We have previously attempted a systematic comparison of profile functions [30]. The methodology used in that work demanded careful optimization of affine gap parameters for each function. This proved to be timeconsuming and tedious, and we therefore tried the following alternative approach, inspired by the notion that a good profile function should be good at discriminating correctly aligned pairs of profile positions from incorrectly aligned pairs. The protocol begins with a set of pairwise structural alignments. With the sequence of each structure as a query, we used PSIBLAST to search the NCBI nonredundant protein sequence database [43], giving a multiple sequence alignment (profile) for each structure. Note that we use the term profile in this context to mean the sequence alignment produced by PSIBLAST, not the scoring matrix. Using the structural alignments as a guide, we then created a database in which columns from the PSIBLAST profiles were aligned to each other, giving a large set of pairs of alignment columns that we consider to be correctly aligned (the "true" database, although there are undoubtedly misaligned sequences and hence some incorrect pairs). By selecting the same number of pairs of columns at random from structures in different FSSP families, we created a similar ("false") database of unrelated pairs. A profile function was evaluated by computing the score of each pair of columns in both the true and false databases, and then sorting the results in order of increasing score. The results can be displayed by reviewing the sorted list and, for each score S in the list, plotting the number of true pairs with score ≤ S (x axis) against the number of false pairs with score ≤ S (y axis); we call the resulting graph a discrimination plot. Ideally, all true pairs would score higher than all false pairs, in which case the profile function would be a perfect discriminator and would always produce perfect alignments. A function that perfectly discriminates will appear as a Γshaped plot; a function that has no ability to discriminate will appear as a diagonal plot along the line x = y. If a function F has a discrimination plot that is always above another function G (i.e., D_{F}(x) > D_{G}(x) ∀ x, where D_{F }is the discriminator plot for F as a function of x), then F has a superior ability to discriminate true from false pairs compared with G. If the plots intersect, the situation is ambiguous and neither function is clearly superior. We used sets of structural alignments from [30] (PP) and [44] (PP2). PP contains 588 structure pairs with sequence identity ≤ 30%, zscore ≥ 15, RMSD ≤ 2.5Å and an alignment length of ≥ 50 positions. These criteria were designed to select pairs of structures with low sequence identity and high structural similarity. PP2 contains 500 pairs selected from the FSSP database [45] with ≤ 30% sequence identity, zscore ≥ 8 and ≤ 12, RMSD ≤ 3.5Å and alignment length ≥ 50. The criteria for PP2 were designed to select challenging alignments with low sequence identity and relatively high structural divergence, leading to a high frequency of gaps and therefore, presumably, a stronger dependence on accurate identification of sequence similarity. Results on PP2 show the LE function to have higher discrimination than all other tested functions (historically, the LE function was designed by systematic trial and error using a wide range of different profile functions with feedback from discrimination plots). This is illustrated in Figure 14, in which the discrimination plot for LE on PP2 is compared with several other functions: PSP, LA, Yona and Levitt's [46], LAMA [47]. Using PP, we again find that LE is superior to LA (not shown), but the comparison with PSP is ambiguous as the discrimination plots intersect (Figure 15). A major advantage of this approach is that no gap penalties are required, with the result that once the databases have been constructed, a new function can be tested in seconds rather than the days or weeks that were needed with the earlier methodology. However, some caveats are in order. We are using PSIBLAST as a gold standard for creating profiles, but PSIBLAST may introduce biases both due to its selection of sequences for inclusion in the profile and due to errors in alignments of those sequences to the query. If the profile function will be used to align PSIBLAST profiles, then this is an appropriate experimental design. But in the case of multiple sequence alignment, where profiles are produced iteratively by the profile function itself, the results may not be directly applicable. We also note that any monotonic transformation of the profile function leaves the discriminator plot unchanged as it does not change the sort order of the scores. (A monotonic transformation is F' = m(F) where m(x) is a monotonically increasing function). However, a monotonic transformation may change the alignments produced by a profile function, so we can regard high discrimination as a necessary but not sufficient condition for a good profile function. One can turn this into a virtue by noting that the discrimination plot allows the relative probability of true versus false to be determined from a score. It is therefore possible to numerically determine a logodds function from the discrimination plot, which can be evaluated by table lookup. Using discrimination plots for PP2, we found the optimal transformation for LE to be close to linear, in contrast to other functions we tried, including PSP (results not shown). This observation further encouraged us to explore the performance of LE in an MSA algorithm. Testing on multiple alignment benchmarks we find LE to give superior results on BAliBASE, but statistically indistinguishable results on other databases (results not shown). MUSCLE therefore uses LE as the default choice as it sometimes gives better results but has not been observed to give lower average accuracy on any of our tests. It is also useful to introduce a method with a distinctively different scoring scheme as an alternative that may give better results on some input data and may provide unique features for incorporation into jury or consensus systems. One drawback of LE is its relatively slow performance due to the need to compute a logarithm for each cell of the dynamic programming matrix.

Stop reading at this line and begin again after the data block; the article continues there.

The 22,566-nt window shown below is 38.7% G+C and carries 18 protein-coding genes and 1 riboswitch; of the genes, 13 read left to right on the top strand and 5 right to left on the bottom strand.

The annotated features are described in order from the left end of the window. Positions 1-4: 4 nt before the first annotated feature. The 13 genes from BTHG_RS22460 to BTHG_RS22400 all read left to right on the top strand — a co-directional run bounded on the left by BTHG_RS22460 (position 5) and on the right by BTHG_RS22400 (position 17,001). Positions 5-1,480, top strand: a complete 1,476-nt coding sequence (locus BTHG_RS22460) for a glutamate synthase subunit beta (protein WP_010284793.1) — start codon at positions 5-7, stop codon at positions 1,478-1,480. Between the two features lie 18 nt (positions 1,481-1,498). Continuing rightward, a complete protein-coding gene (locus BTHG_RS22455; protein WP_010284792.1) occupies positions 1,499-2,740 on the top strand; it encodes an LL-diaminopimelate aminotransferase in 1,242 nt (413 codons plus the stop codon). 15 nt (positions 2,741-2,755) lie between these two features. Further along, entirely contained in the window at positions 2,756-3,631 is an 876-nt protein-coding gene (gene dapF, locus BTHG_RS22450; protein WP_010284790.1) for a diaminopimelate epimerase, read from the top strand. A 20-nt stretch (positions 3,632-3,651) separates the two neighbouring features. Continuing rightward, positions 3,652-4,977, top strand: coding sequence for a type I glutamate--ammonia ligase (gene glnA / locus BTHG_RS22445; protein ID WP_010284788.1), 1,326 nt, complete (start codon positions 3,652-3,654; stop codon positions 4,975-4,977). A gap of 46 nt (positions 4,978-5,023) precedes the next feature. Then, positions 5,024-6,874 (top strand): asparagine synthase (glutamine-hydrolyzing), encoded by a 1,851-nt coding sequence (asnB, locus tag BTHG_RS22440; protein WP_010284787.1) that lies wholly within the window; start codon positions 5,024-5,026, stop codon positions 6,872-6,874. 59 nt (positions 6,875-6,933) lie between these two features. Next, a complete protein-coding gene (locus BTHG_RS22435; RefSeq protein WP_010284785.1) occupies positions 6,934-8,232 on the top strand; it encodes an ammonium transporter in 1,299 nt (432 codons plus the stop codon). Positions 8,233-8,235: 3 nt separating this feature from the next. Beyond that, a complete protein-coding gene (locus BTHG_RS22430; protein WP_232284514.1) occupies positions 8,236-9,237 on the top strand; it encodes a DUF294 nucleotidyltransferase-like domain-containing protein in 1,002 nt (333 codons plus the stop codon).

Figure 14. Discrimination plot for PP2. The x axis is the number of true column pairs with scores ≤ S for some value S, as a fraction of the total number of true pairs; the y axis is the number of false column pairs with scores ≤ S, as a fraction of the total number of false pairs. The databases were constructed from the PP2 test set. Shown are discrimination plots for the logexpectation (LE), logaverage (LA), YonaLevitt (YL), LAMA, and profile sum of pairs (PSP) functions. The LE function shows higher discrimination over the entire range of scores than any other function we tested (complete results not shown). The poor performance of the "standard" PSP function is striking. PSP displays negative discrimination over some of its range where it falls below the diagonal (dashed line).